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Extracts from Nandini Chemical Journal, Jun 2003
Ethanol Mixed Petrol | Ultra Violet Stabilizers | Isabgol | Psyllium
Highlights of Some of the articlesTALK OF THE MONTH
ETHANOL MIXED PETROL – STUDY REPORT
FOCUS ON LNG
ULTRA VIOLET STABILIZERS
HERBAL PAGE - ISABGOL (PSYLLIUM)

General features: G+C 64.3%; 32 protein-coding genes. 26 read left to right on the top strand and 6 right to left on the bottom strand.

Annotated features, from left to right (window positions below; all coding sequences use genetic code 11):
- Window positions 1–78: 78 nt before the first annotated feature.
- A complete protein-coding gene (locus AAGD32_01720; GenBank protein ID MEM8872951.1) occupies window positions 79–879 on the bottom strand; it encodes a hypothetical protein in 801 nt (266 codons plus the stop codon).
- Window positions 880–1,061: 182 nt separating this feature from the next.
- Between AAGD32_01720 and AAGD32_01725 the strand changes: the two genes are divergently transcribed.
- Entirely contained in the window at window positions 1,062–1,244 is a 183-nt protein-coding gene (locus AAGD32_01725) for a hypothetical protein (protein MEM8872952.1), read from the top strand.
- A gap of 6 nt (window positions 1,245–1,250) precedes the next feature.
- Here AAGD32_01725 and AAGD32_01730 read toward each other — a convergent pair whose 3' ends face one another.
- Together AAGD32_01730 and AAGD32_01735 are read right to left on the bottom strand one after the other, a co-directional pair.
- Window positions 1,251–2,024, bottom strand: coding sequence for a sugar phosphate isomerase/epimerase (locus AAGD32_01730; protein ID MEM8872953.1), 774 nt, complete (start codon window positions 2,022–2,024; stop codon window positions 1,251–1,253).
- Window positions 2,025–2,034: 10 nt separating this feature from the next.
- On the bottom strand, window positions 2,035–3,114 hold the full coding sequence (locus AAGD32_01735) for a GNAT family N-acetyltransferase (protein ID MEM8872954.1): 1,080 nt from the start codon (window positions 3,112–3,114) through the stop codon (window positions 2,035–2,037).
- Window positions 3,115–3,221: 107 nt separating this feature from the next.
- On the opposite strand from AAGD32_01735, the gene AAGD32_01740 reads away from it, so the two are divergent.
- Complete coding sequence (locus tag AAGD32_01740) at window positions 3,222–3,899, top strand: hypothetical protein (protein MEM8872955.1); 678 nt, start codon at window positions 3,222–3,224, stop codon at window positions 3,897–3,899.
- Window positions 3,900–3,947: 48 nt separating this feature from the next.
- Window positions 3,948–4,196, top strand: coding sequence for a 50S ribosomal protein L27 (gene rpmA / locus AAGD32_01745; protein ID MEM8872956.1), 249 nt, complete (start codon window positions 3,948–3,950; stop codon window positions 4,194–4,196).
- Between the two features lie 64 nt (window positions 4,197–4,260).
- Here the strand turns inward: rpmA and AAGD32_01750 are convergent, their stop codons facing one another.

TALK OF THE MONTH: NEED FOR AGGRESSIVE GLOBAL PENETRATIONA careful review of the over all chemical industrial scenario in India would only reveal the fact that little additional capacity creations are being made or seriously planned in the country at present. On the other hand, number of existing projects are facing closure due to one reason or the other. The closure of several Naphtha based fertiliser projects is one glaring instance, though there are several other closures in recent past such as Petrochemical Division of NOCIL, SIV Industries in Tamil Nadu, Viscose unit belonging to Birla Group at Mavoor in Kerala, Sea Water Magnesia plant of Birla Periclase in Andhra Pradesh. Before it would become too late, it is necessary to quickly assess the present scenario and take some corrective action. Otherwise, there is possibility of India losing whatever it has gained and built over the several decades in the field of chemical industry in the country. With Natural Gas remaining scarce and the cost economics of LNG terminals and import of LNG still not very clear, there is a crisis of feed stock for the petrochemical industry. When such feed stock crisis would intensify, the basic foundation on which the Indian chemical industry have been built would get uprooted, causing serious strain in the system. Realising the fact that Natural gas would continue to be scarce, we have to quickly understand that several petrochemical projects would become uneconomical and uncompetitive in the country in the long run. While the growth in consumption would certainly take place on the expected level for petro products, the fact is that such increased requirements would be more competitively met by multinational companies abroad than by the Indian outfits. When the consumption in the country would go up, but the manufacturing capacity would not come up proportionately, it would have adverse impact on the overall industrial scenario, which would throttle the industry itself. Such scenario is possible for the Indian chemical industry, unless quick corrective steps would be initiated. Though the country has population of around 1000 million, the fact is that 400 million live below poverty line who could not buy anything worthwhile. Of the balance 600 million population, atleast 50% are just meeting their requirements, without making any surplus income thus leaving a population of only 300 million who have the capacity to buy. In such conditions, it is futile to expect that the overall purchasing capacity in the country would go up significantly, contributing to expand the market base in India. When such market base expansion would not take place, the manufacturing sectors that depend on such market base can not expand and prosper. Given the small demand base and scarcity in the petrochemical feed stock, what is the way out for the Indian chemical industry? The only option is to identify the areas of strength and focus on such areas with determination and clarity. Focussing on such appropriate areas, the country can specialise and develop competency in specific fields. This would certainly help the nation to forge ahead in a competitive way. In today's free economy world, the compulsive factor for success is the capability to penetrate and operate in the global market. As economy of the world has become borderless, the exclusive focus on domestic industry alone become would counter productive. To become a globally competitive industry, the essential requirement is the choice of the projects very carefully and development of capability to have high level of technology absorption and understanding of the market behaviour. In other words, globally competitive technology in appropriate areas of strength and adequate market perception are the vital inputs urgently needed for the Indian chemical industry. In such circumstances, the planning of the projects and maintenance of data base have become vitally important factors, without which any industry would be forced to operate in isolation and vacuum. Industries Association and Government of India should put their heads together and carefully identify such sectors of growth, where India has the potential to emerge as a global player. Based on such study, firm recommendations, guidelines and incentive programmes have to be laid down. This would give a sense of direction and focus to the chemical project entrepreneurs in India. The missing link in the country today is the ability to identify, focus and concentrate on specific and appropriate areas, and there is need to give up the tendency to look elsewhere for guidance and multinational companies for support.